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Monthly Archives: October 2013

4 reasons why Crank is the best action movie of the 2000s

Bourne is too shaky, Avatar is gorgeous but narratively familiar, the Fast franchise can never quite shake its street racing roots, Minority Report is meh, most of the superhero movies all blend together, and Drive, while one hell of a film, is way too restrained for me to truly think of it as an action movie.

No, the real king of the 2000s is a film that rarely gets the full recognition it deserves: Crank. It’s written and directed by Mark Neveldine and Brian Taylor, and stars Jason Statham as hitman Chev Chelios who after ruffling some feathers in the criminal underworld of L.A. gets injected with a lethal poison that will kill him if he doesn’t keep his adrenaline levels high. Essentially, it’s Statham in the role of the bus from Speed. The movie is a crazy ride that never takes itself seriously. It’s loud, mindless (not to be confused with stupid), preposterous, occasionally outrageous, and, above all else, pure fun. It’s a movie that fully accomplishes everything it sets out to do, and does so in style.

While there have been a fair share of truly great action movies so far this millennium – Inception, The Dark Knight, The Raid, Mission Impossible: Ghost Protocol, to name a few – Crank is the best of them all. Here’s why.

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1. It actually delivers non-stop action.

So many movies are described as non-stop action, but few actually are. There are always lulls and breaks, dialogue-sections to enhance the plots of flesh out relationships between characters, or a myriad of other non-actiony things. Take Shoot ‘Em Up, for instance, a movie I tend to describe as “good, but why would I ever watch it when I could watch Crank instead?” It’s another mindless action flick with plenty of cool and outrageous amounts of gunplay going on, and yet it’s bogged down by stretches of plot that feel like padding. Shoot ‘Em Up has a humdrum story that adds nothing to the film and takes away from what you want to see, I.E. Clive Owen running, leaping and sliding around guns akimbo. Crank, however, is a different beast. Due to the premise of the poison being kept in check by adrenaline, there is an in-story need for the action to just keep rolling. Sure, there are some scenes focusing on dialogue here too, but they will generally be interrupted or interpunctuated by action, even if it’s just something minor like Chelios shoving his hand into a waffle iron to keep his heart going.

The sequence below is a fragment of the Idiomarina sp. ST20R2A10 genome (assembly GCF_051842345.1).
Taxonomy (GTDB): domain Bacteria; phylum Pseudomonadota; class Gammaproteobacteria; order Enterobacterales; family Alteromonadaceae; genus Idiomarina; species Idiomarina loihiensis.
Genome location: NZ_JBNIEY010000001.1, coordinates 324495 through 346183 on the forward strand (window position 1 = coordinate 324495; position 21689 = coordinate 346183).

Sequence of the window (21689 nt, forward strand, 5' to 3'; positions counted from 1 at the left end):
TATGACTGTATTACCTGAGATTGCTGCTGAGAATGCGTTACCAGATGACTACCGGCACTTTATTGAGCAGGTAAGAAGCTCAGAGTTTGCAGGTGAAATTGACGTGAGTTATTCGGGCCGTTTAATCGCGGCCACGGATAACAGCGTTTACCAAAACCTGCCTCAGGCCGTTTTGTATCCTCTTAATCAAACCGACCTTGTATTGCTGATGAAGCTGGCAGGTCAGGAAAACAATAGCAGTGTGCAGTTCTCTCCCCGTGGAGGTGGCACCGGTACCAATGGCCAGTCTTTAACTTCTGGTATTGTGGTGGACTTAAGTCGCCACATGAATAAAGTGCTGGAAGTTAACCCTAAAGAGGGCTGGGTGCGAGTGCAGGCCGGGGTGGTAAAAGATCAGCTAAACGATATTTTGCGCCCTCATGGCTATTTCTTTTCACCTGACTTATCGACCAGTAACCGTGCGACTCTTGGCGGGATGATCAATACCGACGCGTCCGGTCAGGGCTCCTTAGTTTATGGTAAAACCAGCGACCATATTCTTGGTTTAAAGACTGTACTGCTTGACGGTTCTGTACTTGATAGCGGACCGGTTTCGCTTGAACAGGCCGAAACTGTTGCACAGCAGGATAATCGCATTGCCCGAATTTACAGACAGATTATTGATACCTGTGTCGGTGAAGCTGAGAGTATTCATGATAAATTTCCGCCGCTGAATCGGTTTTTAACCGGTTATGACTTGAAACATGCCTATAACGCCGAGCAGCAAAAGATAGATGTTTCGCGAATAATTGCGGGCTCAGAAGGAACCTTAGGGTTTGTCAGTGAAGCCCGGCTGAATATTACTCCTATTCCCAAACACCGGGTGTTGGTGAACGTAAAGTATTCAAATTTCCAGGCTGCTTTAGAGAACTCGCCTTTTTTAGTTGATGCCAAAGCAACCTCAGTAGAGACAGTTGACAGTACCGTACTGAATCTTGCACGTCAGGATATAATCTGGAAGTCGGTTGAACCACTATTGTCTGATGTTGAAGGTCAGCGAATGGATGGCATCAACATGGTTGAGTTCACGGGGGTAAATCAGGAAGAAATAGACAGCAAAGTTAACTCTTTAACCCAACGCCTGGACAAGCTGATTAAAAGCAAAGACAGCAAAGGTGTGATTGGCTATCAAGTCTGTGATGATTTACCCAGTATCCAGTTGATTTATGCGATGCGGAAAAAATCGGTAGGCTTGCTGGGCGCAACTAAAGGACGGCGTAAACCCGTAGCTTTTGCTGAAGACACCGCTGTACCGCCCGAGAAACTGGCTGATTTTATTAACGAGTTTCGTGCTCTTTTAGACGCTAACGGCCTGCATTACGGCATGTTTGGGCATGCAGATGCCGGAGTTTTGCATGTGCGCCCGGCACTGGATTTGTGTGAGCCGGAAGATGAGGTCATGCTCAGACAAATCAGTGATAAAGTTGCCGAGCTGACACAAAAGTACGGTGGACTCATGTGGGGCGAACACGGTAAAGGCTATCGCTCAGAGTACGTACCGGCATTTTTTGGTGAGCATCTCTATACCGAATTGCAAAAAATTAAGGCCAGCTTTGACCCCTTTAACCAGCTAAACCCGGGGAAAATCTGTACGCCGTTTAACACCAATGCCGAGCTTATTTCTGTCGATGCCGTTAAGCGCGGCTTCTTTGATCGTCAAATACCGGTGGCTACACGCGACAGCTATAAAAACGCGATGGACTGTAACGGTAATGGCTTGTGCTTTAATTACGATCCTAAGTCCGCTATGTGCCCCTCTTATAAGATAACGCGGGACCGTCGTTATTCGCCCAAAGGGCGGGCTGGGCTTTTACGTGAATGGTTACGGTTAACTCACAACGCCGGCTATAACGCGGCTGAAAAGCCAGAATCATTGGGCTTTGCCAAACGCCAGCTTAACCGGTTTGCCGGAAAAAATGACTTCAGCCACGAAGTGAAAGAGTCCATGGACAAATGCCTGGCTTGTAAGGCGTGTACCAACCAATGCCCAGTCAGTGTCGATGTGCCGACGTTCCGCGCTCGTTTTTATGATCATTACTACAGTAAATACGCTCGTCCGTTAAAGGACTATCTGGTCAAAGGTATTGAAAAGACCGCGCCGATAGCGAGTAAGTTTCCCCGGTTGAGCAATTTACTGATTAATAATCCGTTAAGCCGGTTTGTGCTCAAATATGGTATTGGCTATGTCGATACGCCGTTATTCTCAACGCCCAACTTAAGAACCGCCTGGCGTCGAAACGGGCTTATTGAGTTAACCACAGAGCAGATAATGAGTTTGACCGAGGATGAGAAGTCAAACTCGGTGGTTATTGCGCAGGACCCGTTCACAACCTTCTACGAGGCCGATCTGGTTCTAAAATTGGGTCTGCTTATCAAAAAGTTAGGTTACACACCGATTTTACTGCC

Of course, I’m not saying that story and dialogue are bad things. You get more invested when you care about what’s going on with the characters in a film, so they most certainly serve a purpose. Pacing is also a factor. As an example of this done right, there’s Terminator 2: Judgment Day. It has that long desert section in the middle that acts like a cooldown before the high-octane final act, and the film is better for it. But Crank’s non-stop approach works too, because it serves the particular story being told. And it makes no bones about it. When a film can’t even have establishing exposition without setting it during a high-speed car chase through a shopping mall, you know you’re in for something out of the ordinary.

Also: bonus points for Statham doing all of his own stunts.

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2. It has interesting dynamic between protagonist and antagonist.

Another unique thing about Crank is that it’s made clear from the first scene that the villain has essentially already won. Ricky Verona (Jose Pablo Cantillo in a great turn) has injected Chelios with poison that will kill him. There is no cure. Chelios will die. It becomes a matter of just whether he can keep himself alive long enough to kill Verona before he goes down himself.

This opens up possibilities that the film takes full advantage of. In most action movie, you need to build up the bad guy as threat throughout the movie, to make you feel like the protagonist is in danger and might not make it. The antagonist has to be kept strong. He needs to always be one step ahead of the hero, whether in terms of brains, brawn, wit, or what have you.

In Crank, there is no such need, as the villain has already accomplished his goal. So Verona becomes an atypical action antagonist. Never during Crank is he seen as truly in command of the situation. He’s cocky and arrogant, but it’s clear that he’s just trying to overcompensate; in truth, he’s a small snivelling sycophant – more middle management than an actual crime lord – who has to rely on his stronger brother and his numerous henchmen to get anything done. He calls up Chelios on his cell phone just to taunt him, but all his threatening and gloating just gets brushed off by the snarky hero in hilarious fashion, causing Verona much frustration. He’s like an ineffective schoolyard bully who throws tantrums whenever he doesn’t get his way. Yet even this serves the movie, because even if we don’t perceive him as a continuous threat – the poison is the real danger in Crank, not Verona – he’s still such an annoying jerk that we can’t wait for Chelios to get his hands on him.